Parfums De Marly Layton vs Percival: Niche With Designers’ Vibe!?

Written by Lucas M. Hall

Today we compare Parfums De Marly Layton vs Percival to help anyone who did not understand what happened with these two creations. Are you a fan of the Parfums de Marly Maison, yet struggle to like these two? Here is why that is.

Copying of designers’ fragrances is not uncommon in the niche market

The perfumer who formulated both Layton and Percival is Hamid Merati Kashani. Mostly, he worked in the niche market. Perfumers take inspiration from colleagues’ works. However, sometimes, some niche juices are not remarkably niche, after all.


Now, take my statement with a grain of salt. The Parfums de Marly creations have a characteristic theme in many of their creations. Each brand chooses among the perfumers the ones who may embody at its best the desired outcome.

But the consumers have their opinions too. Numerous people will comment that some niche perfumes evoke memories of designers’ fragrances, with a twist.

Layton has a fabulous opening, but the heart and the dry-down phase may suggest other fragrances like Spicebomb by Viktor&Rolf or Boss Bottled Intense by Hugo Boss. Even Angel for women by Mugler slightly reminds me of Layton.

Percival has similar nuances to Legend by Montblanc and Fierce by Abercrombie & Fitch. These last examples also came out way before on the mainstream market. And that is why not everyone will find these two extremely unique.

Parfums De Marly Layton Vs Percival

Differences and similarities

Layton wants everyone to cheer up and be playful. Layton’s spontaneity and refinement present a multifaceted unisex perfume for both clubbing and the office. However, it is more suitable in the evening, during cool days.

Percival is sparkling, powerful, energetic, bewitching, and full of ambroxan. Like other heavily ambroxan-based fragrances (i.e. Sauvage by Dior), the overall experience is of a well-blended accord that does not change over time. This is a perfect daytime scent for spring and summer.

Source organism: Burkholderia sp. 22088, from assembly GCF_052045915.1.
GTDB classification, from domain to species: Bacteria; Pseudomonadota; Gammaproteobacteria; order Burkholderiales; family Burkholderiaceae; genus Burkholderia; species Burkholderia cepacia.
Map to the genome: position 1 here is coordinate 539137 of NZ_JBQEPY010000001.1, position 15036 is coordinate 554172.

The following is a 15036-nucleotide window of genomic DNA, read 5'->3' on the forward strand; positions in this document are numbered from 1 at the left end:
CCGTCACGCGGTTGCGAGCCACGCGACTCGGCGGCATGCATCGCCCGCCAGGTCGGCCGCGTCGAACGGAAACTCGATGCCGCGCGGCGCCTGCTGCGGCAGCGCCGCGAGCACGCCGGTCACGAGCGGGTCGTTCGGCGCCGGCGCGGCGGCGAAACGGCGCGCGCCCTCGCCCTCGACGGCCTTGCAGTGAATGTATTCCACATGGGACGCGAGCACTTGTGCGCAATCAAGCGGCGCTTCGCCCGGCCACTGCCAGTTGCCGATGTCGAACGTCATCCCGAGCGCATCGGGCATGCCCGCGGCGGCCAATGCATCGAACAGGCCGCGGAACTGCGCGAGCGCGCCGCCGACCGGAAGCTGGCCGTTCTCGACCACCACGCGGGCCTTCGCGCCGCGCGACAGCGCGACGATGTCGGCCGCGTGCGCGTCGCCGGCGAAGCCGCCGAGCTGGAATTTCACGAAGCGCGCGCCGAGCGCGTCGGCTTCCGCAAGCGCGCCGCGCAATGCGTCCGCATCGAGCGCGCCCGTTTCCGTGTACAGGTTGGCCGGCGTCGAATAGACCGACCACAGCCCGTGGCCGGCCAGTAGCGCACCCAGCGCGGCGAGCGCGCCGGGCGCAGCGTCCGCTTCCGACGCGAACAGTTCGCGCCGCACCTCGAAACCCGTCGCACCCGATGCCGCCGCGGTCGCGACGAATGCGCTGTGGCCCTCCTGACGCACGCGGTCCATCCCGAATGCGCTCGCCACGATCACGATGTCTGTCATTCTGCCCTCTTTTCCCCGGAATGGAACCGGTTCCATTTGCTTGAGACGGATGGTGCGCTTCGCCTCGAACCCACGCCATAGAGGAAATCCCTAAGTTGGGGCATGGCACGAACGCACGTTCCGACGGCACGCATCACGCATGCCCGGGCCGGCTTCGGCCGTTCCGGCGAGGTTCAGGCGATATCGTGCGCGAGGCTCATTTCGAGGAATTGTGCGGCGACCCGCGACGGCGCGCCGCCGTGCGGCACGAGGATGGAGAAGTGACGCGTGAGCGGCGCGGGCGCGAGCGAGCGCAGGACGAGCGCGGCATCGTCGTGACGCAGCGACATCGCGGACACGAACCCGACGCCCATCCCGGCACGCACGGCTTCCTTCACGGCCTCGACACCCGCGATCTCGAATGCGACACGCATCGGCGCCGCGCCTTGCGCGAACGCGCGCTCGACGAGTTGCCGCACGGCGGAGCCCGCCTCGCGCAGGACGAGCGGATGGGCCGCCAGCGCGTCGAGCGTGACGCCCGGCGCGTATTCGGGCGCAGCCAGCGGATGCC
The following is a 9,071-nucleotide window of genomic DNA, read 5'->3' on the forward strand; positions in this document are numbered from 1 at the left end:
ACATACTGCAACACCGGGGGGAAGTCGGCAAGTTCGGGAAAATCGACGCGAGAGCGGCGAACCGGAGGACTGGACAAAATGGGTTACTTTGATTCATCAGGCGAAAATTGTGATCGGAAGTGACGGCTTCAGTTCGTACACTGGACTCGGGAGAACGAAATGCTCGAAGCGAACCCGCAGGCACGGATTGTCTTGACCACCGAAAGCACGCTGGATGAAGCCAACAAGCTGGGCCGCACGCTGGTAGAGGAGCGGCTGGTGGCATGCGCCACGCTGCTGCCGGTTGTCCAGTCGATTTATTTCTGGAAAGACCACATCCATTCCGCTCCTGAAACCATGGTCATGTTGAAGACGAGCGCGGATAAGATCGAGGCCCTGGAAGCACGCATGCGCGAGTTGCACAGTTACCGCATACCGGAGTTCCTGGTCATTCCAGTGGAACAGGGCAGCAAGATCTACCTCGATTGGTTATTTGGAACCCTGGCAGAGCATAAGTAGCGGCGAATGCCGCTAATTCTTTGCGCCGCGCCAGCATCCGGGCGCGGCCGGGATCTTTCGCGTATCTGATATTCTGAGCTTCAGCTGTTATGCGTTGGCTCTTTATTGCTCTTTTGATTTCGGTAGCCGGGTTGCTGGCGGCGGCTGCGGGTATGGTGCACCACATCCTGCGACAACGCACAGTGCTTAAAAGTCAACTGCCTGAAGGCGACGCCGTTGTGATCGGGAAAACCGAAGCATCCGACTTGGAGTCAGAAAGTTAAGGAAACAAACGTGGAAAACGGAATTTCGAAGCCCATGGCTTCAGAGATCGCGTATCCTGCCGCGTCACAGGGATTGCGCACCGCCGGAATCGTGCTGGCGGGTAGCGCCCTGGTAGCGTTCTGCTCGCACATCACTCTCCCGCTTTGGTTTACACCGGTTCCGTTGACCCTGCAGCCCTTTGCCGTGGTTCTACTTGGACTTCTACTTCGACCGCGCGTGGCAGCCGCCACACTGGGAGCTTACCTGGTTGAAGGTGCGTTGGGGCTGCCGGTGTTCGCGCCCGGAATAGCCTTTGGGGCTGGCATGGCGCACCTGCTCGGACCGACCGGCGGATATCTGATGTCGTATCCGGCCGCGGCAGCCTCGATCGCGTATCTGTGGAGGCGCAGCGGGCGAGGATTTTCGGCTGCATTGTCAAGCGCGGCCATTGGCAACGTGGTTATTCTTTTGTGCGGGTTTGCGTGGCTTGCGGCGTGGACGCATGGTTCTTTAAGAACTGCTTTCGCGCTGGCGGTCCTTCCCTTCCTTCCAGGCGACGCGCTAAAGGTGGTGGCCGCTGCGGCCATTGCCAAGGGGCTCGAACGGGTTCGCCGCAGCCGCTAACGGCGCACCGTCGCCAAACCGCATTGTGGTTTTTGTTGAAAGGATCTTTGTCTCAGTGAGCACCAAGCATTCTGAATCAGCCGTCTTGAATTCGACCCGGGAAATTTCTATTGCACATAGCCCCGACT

Both fragrances have somewhat generic dry-downs. The potential buyer should think about his or her needs. Layton is versatile, you can wear it on different occasions. Percival wants you to be sexy. Layton grabs you with an alluring opening, but then it resembles a more generic sweet smell. Percival’s opening lasts ten minutes, and it is not that memorable. Then, the ambroxan takes over, changing the fragrance into a conventional crowd-pleaser.

But, you might wonder why to buy them at all. Here is why: Layton mirrors designers’ fragrances, but it is like the best of all of them combined. What Parfums de Marly wanted, probably, was to appeal to a vast audience to lure them in and let them try other products like Oajan, which is more on the niche side. When they ordered Percival from the same author, I don’t think they wanted to change direction.

Now, the Maison has two fragrances with the commercial brands’ vibe that everyone knows and loves. Percival adds an option for the warm seasons, just like Layton takes care of the winter. And there is an additional thing that Layton achieved: it still got the attention of the niche community. Many enthusiasts wonder if to buy Layton or Aventus.

About the author

Lucas M. Hall

Lucas describes himself as a “certified fragrance expert”, having worked with some of the world’s top perfumeries as a perfume consultant. His love for fragrances has allowed him to help companies create scents that continue to sell out to this day. When he isn’t choosing notes, he helps clients find the perfect fragrance that complements their style and personality. Many high-profile clients have found their signature scent through his advice. During his downtime, Lucas likes to fill his home with the mouth-watering smell of s’mores, scones, and other delectable desserts.

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